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Youth Fitness Programs Durham NC

See below to find youth fitness programs in Durham, NC that give access to youth health assessments, motor skill assessments, child obesity prevention, sport performance training, youth weight management, and preschool fitness, as well as advice and content on youth physical development.

Curves Durham
1829 Martin Lurther King Jr. Pkwy.
Durham, NC
 
Curves Durham NC - South
4711 Hope Valley Road, Ste. 4B
Durham, NC
Programs & Services
Aerobics, Body Sculpting, Cardio Equipment, Cardio Equipment, Circuit Training, Group Exercise Studio, Gym Classes, Gym Equipment, Gym Sports, Silver Sneakers, Zumba

Data Provided By:
Curves
(919) 489-6200
4711 Hope Valley Rd
Durham, NC
 
Capital Fitness
(919) 309-4847
3419 Hillsborough Rd
Durham, NC
 
Millennium Sports Club
(919) 384-1992
3419 Hillsborough Road
Durham, NC
 
Contours Express
(919) 620-3773
1921 N Pointe Dr
Durham, NC
 
Active Edge Fitness & Sports Performance
(919) 794-3839
4221 Garrett Rd
Durham, NC

Data Provided By:
Curves Durham NC - West
1829 Martin Lurther King Jr. Pkwy.
Durham, NC
Programs & Services
Aerobics, Body Sculpting, Cardio Equipment, Cardio Equipment, Circuit Training, Group Exercise Studio, Gym Classes, Gym Equipment, Gym Sports, Silver Sneakers, Zumba

Data Provided By:
Spa Health Club
3419 Hillsborough Road
Durham, NC
 
Jazzercise Durham Barriskill Dance Theater School
(919) 971-3051
3642 Shannon Rd.
Durham, NC
Programs & Services
Jazzercise

Data Provided By:
Data Provided By:

Living in Supportive Communities Can Help Teens Hurdle Smoking and Obesity

February 10, 2011

Living in Supportive Communities Can Help Teens Hurdle Smoking and Obesity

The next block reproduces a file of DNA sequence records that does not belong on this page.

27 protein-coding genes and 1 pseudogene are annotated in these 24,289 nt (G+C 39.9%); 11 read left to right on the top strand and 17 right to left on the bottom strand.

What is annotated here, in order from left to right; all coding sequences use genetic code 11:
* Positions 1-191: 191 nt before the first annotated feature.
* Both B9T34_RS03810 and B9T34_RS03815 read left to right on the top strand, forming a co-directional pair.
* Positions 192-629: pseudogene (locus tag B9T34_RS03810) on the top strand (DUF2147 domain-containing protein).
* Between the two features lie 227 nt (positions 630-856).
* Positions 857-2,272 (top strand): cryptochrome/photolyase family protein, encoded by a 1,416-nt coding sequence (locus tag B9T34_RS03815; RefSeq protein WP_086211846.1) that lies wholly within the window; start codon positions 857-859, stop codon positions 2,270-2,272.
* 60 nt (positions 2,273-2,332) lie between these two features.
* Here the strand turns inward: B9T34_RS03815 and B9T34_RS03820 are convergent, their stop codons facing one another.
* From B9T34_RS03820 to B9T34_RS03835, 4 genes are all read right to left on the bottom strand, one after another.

When impoverished kids have strong social networks, they’re better equipped to avoid smoking and obesity, according to research findings published in the journal Psychological Science and reported by the study’s sponsor, Cornell University .

For the eight-year study, researchers recruited 326 children, age 9, from rural upstate New York. About half of the children lived in poverty; the others came from middle-income families. Throughout the study, researchers periodically visited the kids to measure their health and exposure to risk factors. At age 17, study participants and mothers completed surveys about their communities’ cohesiveness and the amount of social control they felt they had. (Teens also completed behavioral surveys about their smoking habits, and scientists recorded kids’ height and weight.)

Researchers found that youths from low-income backgrounds smoked more and had a worse height-to-weight ratio (body mass index, or BMI) than kids from affluent neighborhoods; however, the low-income youths who came from connected communities fared better in terms of smoking and BMI.

“You may be able to loosen those connections between early childhood poverty and negative health outcomes if you live in a community with good social resources,” said lead researcher Gary W. Evans, PhD, professor of design and environmental analy...

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